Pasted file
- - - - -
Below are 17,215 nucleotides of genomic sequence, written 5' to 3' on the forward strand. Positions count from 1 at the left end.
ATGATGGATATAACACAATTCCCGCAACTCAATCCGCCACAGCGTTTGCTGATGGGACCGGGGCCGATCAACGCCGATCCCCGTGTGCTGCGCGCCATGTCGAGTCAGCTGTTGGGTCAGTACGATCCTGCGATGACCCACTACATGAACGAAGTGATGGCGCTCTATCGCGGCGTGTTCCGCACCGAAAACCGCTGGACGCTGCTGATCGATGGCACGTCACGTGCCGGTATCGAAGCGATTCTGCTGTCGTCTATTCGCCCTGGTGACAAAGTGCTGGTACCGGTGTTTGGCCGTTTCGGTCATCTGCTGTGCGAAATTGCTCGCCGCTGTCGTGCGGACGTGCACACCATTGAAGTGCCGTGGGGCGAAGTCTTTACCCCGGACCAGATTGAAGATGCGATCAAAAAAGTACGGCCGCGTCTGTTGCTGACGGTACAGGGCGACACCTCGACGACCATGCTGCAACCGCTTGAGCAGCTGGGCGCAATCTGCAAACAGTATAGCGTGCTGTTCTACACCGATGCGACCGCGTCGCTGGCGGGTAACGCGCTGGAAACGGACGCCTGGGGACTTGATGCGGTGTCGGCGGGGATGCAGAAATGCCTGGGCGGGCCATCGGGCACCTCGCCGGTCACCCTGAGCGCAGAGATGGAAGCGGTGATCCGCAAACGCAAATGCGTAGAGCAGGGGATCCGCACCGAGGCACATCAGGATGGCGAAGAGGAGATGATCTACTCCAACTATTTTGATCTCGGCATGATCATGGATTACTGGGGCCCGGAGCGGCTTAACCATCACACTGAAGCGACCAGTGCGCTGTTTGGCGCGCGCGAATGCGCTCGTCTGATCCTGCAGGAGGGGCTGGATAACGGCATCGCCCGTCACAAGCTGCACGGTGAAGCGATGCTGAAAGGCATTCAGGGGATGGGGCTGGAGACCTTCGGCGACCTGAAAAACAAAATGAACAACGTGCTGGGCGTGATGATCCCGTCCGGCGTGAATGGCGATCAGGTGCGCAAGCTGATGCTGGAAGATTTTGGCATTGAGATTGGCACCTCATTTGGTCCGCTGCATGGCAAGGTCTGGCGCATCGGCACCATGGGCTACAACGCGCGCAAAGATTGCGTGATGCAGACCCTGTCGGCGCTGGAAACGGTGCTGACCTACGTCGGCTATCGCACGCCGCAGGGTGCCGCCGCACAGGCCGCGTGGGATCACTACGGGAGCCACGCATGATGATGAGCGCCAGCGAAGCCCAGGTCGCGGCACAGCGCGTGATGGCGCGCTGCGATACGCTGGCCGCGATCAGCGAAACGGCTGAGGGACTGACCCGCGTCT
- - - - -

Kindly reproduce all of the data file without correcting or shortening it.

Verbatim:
Below are 17,215 nucleotides of genomic sequence, written 5' to 3' on the forward strand. Positions count from 1 at the left end.
ATGATGGATATAACACAATTCCCGCAACTCAATCCGCCACAGCGTTTGCTGATGGGACCGGGGCCGATCAACGCCGATCCCCGTGTGCTGCGCGCCATGTCGAGTCAGCTGTTGGGTCAGTACGATCCTGCGATGACCCACTACATGAACGAAGTGATGGCGCTCTATCGCGGCGTGTTCCGCACCGAAAACCGCTGGACGCTGCTGATCGATGGCACGTCACGTGCCGGTATCGAAGCGATTCTGCTGTCGTCTATTCGCCCTGGTGACAAAGTGCTGGTACCGGTGTTTGGCCGTTTCGGTCATCTGCTGTGCGAAATTGCTCGCCGCTGTCGTGCGGACGTGCACACCATTGAAGTGCCGTGGGGCGAAGTCTTTACCCCGGACCAGATTGAAGATGCGATCAAAAAAGTACGGCCGCGTCTGTTGCTGACGGTACAGGGCGACACCTCGACGACCATGCTGCAACCGCTTGAGCAGCTGGGCGCAATCTGCAAACAGTATAGCGTGCTGTTCTACACCGATGCGACCGCGTCGCTGGCGGGTAACGCGCTGGAAACGGACGCCTGGGGACTTGATGCGGTGTCGGCGGGGATGCAGAAATGCCTGGGCGGGCCATCGGGCACCTCGCCGGTCACCCTGAGCGCAGAGATGGAAGCGGTGATCCGCAAACGCAAATGCGTAGAGCAGGGGATCCGCACCGAGGCACATCAGGATGGCGAAGAGGAGATGATCTACTCCAACTATTTTGATCTCGGCATGATCATGGATTACTGGGGCCCGGAGCGGCTTAACCATCACACTGAAGCGACCAGTGCGCTGTTTGGCGCGCGCGAATGCGCTCGTCTGATCCTGCAGGAGGGGCTGGATAACGGCATCGCCCGTCACAAGCTGCACGGTGAAGCGATGCTGAAAGGCATTCAGGGGATGGGGCTGGAGACCTTCGGCGACCTGAAAAACAAAATGAACAACGTGCTGGGCGTGATGATCCCGTCCGGCGTGAATGGCGATCAGGTGCGCAAGCTGATGCTGGAAGATTTTGGCATTGAGATTGGCACCTCATTTGGTCCGCTGCATGGCAAGGTCTGGCGCATCGGCACCATGGGCTACAACGCGCGCAAAGATTGCGTGATGCAGACCCTGTCGGCGCTGGAAACGGTGCTGACCTACGTCGGCTATCGCACGCCGCAGGGTGCCGCCGCACAGGCCGCGTGGGATCACTACGGGAGCCACGCATGATGATGAGCGCCAGCGAAGCCCAGGTCGCGGCACAGCGCGTGATGGCGCGCTGCGATACGCTGGCCGCGATCAGCGAAACGGCTGAGGGACTGACCCGCGTCT